From the earliest records of 1207 and the original seven streets, witness the birth of the railways and abolition of slavery. Experience a time when a castle stood at the end of Castle Street and the Mersey lapped the bottom of Water Street, along the Strand of the Mersey. The halls and mansions of wealthy merchants and stunning Georgian architecture tucked jowl by jowl with houses, bars and taverns crowded with workers, travellers and emigrants.
Liverpool was proudly proclaimed Second city of the Empire and the grandeur of its architecture and influence of its people during Victorian times and later, did not disappoint. The times saw the Mersey packed with shipping, both sail and steam, while magnificent structures like St George’s Hall, Walker Art Gallery and Museums drew universal praise from the likes of Dickens; Pevsner; Herman Melville and the Queen herself.
With 27 Grade 1 listed buildings and more Georgian houses than the City of Bath, few places can rival the variety of styles and array of iconic architecture possessed by Liverpool over the centuries. Though some have gone; the castle; tower; halls and medieval homes; many remain; monumental docks and warehouses; Tudor Speke Hall; Stuart Bluecoat Chambers; gems like the Oratory and Wellington Rooms and the neo-classical masterpieces of the Lyceum, St George’s Hall and William Brown Street to the Three Graces of the early 20th century.
From the humblest of beginnings when the river curled inland to the ‘pool’, chart the growth of Liverpool via views of the 13th century port, with the castle and tower of Liverpool prominent among the handful of streets in existence. Discover the city’s growth over the following centuries; see how streets emerged or vanished and marvel at the truly stunning, full colour cityscape created from the vantage point of a tethered balloon during the 1860s.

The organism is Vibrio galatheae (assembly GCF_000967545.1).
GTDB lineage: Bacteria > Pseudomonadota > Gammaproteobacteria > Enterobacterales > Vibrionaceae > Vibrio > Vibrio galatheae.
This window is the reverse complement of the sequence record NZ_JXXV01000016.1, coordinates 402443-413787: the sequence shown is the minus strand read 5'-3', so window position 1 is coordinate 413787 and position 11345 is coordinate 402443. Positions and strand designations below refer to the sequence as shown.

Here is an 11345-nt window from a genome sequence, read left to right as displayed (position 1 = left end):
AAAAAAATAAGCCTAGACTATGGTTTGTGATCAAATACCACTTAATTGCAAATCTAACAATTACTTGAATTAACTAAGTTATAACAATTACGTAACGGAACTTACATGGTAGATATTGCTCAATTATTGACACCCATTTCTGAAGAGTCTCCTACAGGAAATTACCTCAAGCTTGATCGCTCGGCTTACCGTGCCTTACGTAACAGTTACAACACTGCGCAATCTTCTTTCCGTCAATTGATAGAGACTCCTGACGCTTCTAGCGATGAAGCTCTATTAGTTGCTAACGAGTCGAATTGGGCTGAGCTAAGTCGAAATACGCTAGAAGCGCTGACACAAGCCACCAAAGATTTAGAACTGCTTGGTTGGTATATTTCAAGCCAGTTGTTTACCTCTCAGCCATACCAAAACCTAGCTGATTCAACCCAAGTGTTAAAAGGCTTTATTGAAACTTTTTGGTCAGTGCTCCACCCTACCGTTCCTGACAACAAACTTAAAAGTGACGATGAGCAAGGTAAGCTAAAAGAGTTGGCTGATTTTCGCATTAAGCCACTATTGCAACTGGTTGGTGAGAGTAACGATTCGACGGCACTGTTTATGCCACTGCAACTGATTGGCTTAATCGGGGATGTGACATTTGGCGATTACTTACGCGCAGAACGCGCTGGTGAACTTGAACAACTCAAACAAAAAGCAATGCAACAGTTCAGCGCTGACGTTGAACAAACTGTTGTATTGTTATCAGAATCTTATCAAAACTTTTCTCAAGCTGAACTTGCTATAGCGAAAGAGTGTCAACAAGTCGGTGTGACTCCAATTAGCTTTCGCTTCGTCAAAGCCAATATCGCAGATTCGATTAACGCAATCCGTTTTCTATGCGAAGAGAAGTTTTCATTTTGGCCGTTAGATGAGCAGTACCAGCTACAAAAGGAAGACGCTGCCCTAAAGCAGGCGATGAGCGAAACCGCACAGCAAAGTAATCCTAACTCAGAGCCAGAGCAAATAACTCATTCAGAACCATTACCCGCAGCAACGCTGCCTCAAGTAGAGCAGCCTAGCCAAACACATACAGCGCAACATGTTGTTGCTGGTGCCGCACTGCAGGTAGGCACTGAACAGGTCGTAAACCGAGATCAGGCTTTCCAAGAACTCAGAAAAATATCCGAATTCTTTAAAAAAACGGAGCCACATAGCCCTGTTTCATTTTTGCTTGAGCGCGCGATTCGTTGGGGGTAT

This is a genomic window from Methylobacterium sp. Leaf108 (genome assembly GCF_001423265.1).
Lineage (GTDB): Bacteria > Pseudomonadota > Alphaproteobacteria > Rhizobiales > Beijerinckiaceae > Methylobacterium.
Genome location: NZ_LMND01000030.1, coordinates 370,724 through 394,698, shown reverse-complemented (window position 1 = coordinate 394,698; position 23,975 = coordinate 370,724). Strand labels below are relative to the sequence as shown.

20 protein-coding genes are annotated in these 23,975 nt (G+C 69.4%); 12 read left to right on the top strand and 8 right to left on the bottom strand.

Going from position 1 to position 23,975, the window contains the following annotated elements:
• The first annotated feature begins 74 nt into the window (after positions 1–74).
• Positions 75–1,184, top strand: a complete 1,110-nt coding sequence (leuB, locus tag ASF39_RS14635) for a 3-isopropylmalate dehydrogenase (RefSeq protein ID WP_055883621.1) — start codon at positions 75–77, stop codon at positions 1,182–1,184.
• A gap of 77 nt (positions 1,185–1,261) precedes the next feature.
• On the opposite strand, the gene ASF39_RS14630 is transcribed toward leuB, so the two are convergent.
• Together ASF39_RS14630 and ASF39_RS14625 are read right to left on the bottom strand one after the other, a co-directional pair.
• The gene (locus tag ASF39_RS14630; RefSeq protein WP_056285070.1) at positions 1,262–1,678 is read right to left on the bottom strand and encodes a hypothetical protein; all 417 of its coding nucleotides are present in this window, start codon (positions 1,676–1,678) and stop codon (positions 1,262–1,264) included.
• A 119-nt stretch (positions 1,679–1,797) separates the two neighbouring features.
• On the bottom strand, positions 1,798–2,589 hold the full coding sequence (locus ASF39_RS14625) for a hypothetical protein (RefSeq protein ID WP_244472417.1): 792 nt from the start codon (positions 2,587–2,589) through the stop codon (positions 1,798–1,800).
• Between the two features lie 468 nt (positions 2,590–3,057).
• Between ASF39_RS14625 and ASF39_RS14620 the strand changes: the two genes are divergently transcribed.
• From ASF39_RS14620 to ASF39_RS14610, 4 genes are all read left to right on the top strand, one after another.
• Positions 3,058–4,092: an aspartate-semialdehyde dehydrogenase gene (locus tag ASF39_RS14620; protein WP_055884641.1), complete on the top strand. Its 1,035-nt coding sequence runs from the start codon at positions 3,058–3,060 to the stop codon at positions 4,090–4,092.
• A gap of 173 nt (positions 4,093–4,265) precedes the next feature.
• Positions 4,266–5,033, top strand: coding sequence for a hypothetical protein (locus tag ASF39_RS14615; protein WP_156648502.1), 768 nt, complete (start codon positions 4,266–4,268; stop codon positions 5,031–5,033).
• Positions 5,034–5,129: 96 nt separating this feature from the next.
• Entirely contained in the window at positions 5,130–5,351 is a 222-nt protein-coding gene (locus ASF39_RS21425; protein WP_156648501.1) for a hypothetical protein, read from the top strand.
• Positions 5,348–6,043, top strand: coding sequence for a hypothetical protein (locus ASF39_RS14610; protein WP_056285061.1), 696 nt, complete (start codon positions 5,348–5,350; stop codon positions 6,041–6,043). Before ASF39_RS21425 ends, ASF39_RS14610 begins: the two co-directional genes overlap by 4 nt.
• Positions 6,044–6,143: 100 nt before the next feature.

People make history and none more so than in the vibrant streets of Liverpool, where landmark events have shaped the growth of the town over the centuries. Civil Wars; cotton and slavery; markets, merchants and maritime adventures; fortune and famine! Cultural and sporting icons, pioneering reforms; taverns and coffee houses...forever buzzing with the lifeblood that is the River Mersey.
Privateers; men o’ war; slavery; cotton traders; emigration and the ‘Ferry ‘cross the Mersey’, Liverpool is almost unrivalled when it comes to historic ships and the impact it has had on the world. Famed for shipbuilding and shipping lines like Cunard and White Star, owners of Lusitania and Titanic, not to mention the impact of CSS Alabama and Shenandoah in the American Civil War. Then there’s the historic trams; the world’s first passenger rail service with George Stephenson’s locomotive ‘Rocket’ and the iconic overhead railway.